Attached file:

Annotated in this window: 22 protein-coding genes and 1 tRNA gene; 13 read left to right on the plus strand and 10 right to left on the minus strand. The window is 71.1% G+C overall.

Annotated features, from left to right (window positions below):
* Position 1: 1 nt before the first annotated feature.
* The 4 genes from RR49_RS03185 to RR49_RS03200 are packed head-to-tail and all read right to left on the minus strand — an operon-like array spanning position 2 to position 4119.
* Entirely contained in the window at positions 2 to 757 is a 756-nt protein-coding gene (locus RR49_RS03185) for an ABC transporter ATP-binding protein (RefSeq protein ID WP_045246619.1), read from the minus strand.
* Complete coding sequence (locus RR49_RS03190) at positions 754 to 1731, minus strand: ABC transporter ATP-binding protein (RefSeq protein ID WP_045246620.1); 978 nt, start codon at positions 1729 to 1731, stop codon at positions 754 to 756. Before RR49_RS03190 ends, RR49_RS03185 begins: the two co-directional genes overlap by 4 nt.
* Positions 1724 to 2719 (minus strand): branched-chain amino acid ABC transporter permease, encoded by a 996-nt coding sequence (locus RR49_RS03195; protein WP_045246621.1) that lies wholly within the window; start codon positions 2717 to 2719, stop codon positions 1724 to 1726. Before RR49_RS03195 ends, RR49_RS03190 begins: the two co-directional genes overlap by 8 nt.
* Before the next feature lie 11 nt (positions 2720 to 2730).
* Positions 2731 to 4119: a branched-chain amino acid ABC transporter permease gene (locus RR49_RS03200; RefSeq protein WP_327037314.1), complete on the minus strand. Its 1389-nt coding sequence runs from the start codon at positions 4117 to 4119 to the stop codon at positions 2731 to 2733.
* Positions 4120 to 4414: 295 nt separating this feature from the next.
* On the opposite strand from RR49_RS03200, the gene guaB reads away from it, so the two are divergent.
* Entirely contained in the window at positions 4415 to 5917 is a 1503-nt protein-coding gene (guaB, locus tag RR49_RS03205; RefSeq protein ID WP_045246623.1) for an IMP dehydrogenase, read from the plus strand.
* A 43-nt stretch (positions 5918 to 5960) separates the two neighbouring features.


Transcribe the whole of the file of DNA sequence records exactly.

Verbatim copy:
Annotated in this window: 22 protein-coding genes and 1 tRNA gene; 13 read left to right on the plus strand and 10 right to left on the minus strand. The window is 71.1% G+C overall.

Annotated features, from left to right (window positions below):
* Position 1: 1 nt before the first annotated feature.
* The 4 genes from RR49_RS03185 to RR49_RS03200 are packed head-to-tail and all read right to left on the minus strand — an operon-like array spanning position 2 to position 4119.
* Entirely contained in the window at positions 2 to 757 is a 756-nt protein-coding gene (locus RR49_RS03185) for an ABC transporter ATP-binding protein (RefSeq protein ID WP_045246619.1), read from the minus strand.
* Complete coding sequence (locus RR49_RS03190) at positions 754 to 1731, minus strand: ABC transporter ATP-binding protein (RefSeq protein ID WP_045246620.1); 978 nt, start codon at positions 1729 to 1731, stop codon at positions 754 to 756. Before RR49_RS03190 ends, RR49_RS03185 begins: the two co-directional genes overlap by 4 nt.
* Positions 1724 to 2719 (minus strand): branched-chain amino acid ABC transporter permease, encoded by a 996-nt coding sequence (locus RR49_RS03195; protein WP_045246621.1) that lies wholly within the window; start codon positions 2717 to 2719, stop codon positions 1724 to 1726. Before RR49_RS03195 ends, RR49_RS03190 begins: the two co-directional genes overlap by 8 nt.
* Before the next feature lie 11 nt (positions 2720 to 2730).
* Positions 2731 to 4119: a branched-chain amino acid ABC transporter permease gene (locus RR49_RS03200; RefSeq protein WP_327037314.1), complete on the minus strand. Its 1389-nt coding sequence runs from the start codon at positions 4117 to 4119 to the stop codon at positions 2731 to 2733.
* Positions 4120 to 4414: 295 nt separating this feature from the next.
* On the opposite strand from RR49_RS03200, the gene guaB reads away from it, so the two are divergent.
* Entirely contained in the window at positions 4415 to 5917 is a 1503-nt protein-coding gene (guaB, locus tag RR49_RS03205; RefSeq protein ID WP_045246623.1) for an IMP dehydrogenase, read from the plus strand.
* A 43-nt stretch (positions 5918 to 5960) separates the two neighbouring features.